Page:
People always ask "What sort of music do you like?" And I'm pretty broad minded. I like most things from ABBA to ZZ Top. Amadeus Mozart , opera and Medieval Baebes to the Ramones, Pink Floyd and Elton John. I love the Blues and the B-52s. Even Lady Gaga and Ke$ha have some tunes I like. It would probably be easier to answer with what don't I like. Country music is one of them.
My dad used to listen to country music a lot and one day while listening to CBC I heard Johnny Cash's Folsom Prison Blues.
Wow, that's pretty good I thought.
Soon I had amassed a pile of Johnny Cash CDs. Enough that I can load up my CD player for 5 hours of listening and still have a few discs in reserve.
I love his gravelly voice and thumping guitar rhythm. His cover of Hurt is amazing and The Man Comes Around is haunting. I think an argument could be made that he was the original Punk. He was certainly an iconoclast and walked his own line.
That being said, I hate Country Music.
And I've been wondering why. I like Johnny Cash. I like Blue Grass and American Roots music. I like KD Lang and Patsy Cline. I play the Oh Brother Where Art Thou? sound track a lot.
Man of Constant Sorrow is my personal theme some days.
And yet, some evenings when one particular cashier and one particular grocery clerk are together in the Buy Food they switch the music to country. She usually switches back before she locks the office and goes home. But one night she forgot, leaving me to listen to broken hearts and pick up trucks all night. Drove me nuts. Worse than the Adult Contemporary or the 50s Teen Angst stations.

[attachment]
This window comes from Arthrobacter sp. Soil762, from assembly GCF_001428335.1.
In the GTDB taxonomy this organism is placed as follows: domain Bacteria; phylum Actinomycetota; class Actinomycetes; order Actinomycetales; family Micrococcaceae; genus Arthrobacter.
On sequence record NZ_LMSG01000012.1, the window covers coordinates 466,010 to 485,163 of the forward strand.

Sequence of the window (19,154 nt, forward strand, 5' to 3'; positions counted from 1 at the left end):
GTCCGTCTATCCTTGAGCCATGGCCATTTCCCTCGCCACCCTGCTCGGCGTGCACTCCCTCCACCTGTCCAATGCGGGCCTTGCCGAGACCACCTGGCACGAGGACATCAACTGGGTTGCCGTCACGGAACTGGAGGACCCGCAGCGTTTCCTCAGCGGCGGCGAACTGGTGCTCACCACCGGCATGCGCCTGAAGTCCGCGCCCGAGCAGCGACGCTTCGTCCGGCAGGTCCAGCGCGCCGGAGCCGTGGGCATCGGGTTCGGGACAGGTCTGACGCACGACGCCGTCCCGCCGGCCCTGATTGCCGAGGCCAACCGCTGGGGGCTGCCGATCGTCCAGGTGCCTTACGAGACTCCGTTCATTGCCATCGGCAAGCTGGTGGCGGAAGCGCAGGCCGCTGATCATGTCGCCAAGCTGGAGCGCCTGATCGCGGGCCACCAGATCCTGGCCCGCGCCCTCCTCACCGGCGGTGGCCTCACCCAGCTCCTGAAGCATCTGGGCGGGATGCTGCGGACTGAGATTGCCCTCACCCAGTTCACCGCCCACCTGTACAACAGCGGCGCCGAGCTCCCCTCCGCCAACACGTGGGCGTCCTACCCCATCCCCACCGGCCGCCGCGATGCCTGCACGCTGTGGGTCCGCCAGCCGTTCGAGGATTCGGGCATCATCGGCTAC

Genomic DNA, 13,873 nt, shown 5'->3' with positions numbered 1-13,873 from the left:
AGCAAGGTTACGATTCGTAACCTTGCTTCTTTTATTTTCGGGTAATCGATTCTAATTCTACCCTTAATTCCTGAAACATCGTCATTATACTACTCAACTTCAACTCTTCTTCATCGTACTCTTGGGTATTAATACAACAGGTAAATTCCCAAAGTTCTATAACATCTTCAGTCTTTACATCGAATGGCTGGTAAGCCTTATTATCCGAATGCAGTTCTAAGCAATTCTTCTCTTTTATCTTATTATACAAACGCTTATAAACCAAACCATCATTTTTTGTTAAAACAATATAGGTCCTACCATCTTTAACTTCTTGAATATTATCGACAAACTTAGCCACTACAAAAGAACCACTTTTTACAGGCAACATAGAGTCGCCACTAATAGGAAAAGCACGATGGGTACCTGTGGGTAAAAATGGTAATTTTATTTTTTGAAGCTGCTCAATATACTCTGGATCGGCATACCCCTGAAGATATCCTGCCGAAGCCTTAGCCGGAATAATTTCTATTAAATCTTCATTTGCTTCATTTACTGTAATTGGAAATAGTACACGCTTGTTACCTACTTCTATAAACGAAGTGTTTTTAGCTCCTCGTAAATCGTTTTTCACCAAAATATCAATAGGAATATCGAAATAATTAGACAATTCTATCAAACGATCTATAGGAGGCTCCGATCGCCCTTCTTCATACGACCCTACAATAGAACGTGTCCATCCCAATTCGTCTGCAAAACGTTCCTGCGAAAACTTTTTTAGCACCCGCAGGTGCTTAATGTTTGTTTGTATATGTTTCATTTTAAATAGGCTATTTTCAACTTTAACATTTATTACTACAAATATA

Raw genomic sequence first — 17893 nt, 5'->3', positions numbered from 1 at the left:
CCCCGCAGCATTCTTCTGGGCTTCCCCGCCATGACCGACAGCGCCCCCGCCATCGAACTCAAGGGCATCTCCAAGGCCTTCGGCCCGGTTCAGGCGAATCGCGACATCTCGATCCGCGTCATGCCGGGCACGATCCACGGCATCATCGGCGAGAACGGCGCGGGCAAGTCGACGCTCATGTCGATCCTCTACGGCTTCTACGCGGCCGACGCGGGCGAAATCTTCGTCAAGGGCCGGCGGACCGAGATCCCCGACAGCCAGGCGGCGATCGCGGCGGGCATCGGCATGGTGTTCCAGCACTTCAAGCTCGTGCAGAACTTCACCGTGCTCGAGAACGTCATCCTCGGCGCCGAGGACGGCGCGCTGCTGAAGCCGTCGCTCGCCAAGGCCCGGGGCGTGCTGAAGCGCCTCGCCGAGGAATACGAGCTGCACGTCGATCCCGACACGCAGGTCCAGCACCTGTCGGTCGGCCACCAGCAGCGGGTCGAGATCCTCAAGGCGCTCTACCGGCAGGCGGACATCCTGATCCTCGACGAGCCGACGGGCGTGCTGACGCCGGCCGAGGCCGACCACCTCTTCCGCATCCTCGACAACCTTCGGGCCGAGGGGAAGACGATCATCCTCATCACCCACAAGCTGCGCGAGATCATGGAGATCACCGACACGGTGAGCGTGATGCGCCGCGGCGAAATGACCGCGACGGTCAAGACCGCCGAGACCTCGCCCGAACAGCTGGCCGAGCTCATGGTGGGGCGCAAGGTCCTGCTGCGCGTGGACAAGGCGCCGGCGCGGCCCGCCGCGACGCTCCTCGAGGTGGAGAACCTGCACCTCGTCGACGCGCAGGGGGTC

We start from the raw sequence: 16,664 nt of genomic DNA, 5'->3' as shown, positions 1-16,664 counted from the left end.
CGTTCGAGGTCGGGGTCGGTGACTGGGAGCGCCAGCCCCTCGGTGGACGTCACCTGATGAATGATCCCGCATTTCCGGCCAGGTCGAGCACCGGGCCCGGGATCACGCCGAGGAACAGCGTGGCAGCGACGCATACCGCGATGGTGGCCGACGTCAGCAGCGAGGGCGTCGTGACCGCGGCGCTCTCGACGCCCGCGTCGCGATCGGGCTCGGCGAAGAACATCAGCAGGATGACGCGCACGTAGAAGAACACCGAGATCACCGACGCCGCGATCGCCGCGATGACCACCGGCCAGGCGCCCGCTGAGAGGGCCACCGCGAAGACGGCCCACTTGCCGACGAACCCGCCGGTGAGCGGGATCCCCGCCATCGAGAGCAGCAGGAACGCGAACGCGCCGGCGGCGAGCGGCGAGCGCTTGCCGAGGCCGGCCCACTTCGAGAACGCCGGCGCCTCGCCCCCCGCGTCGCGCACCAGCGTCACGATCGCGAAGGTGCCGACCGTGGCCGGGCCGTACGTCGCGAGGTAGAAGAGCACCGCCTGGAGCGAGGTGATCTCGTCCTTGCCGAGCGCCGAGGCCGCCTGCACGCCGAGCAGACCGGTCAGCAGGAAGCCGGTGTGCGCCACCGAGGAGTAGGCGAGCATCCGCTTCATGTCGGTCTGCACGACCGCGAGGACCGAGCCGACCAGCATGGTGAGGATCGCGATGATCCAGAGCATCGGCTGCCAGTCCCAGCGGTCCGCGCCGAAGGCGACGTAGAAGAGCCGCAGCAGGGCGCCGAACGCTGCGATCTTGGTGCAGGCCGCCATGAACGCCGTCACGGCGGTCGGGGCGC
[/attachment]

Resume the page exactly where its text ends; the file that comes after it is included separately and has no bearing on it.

The Blues are full of what could be called hurtin' music. So it can't be the content.
Then as I listened I realized; it's the pitch.
That nasal twang they all sing in. And all the male singers in the 8 hours play list all sounded exactly the same.
Country music has found a template that works and pleases the audience and they repeat it ad nauseum . Probably more so than Top 40 Pop, where some lip service is sometimes paid towards the mythos of Rock 'n Roll and having a unique voice. Sometimes. Teeny bopper bands are pretty interchangeable. But they don't have any pretence to artistic integrity or anything other than this is a lot of fun.
Of course, repeating what works ad infinitum makes Country music insanely profitable. But it really pisses me off to have some rich rhinestone encrusted hillbilly wannabe driving about in his $60K pickup singing about how great it is to grow up poor. Complete with an electric guitar, smoke machines and laser show now.
It sucks to be poor. It sucks to have pain and loss and struggle, but there's also hope too. Johnny Cash knew that, and it comes out in his songs.
So give me the Man in Black and the guys playing Blue Grass and not making any money. You can keep the rest in Hashville.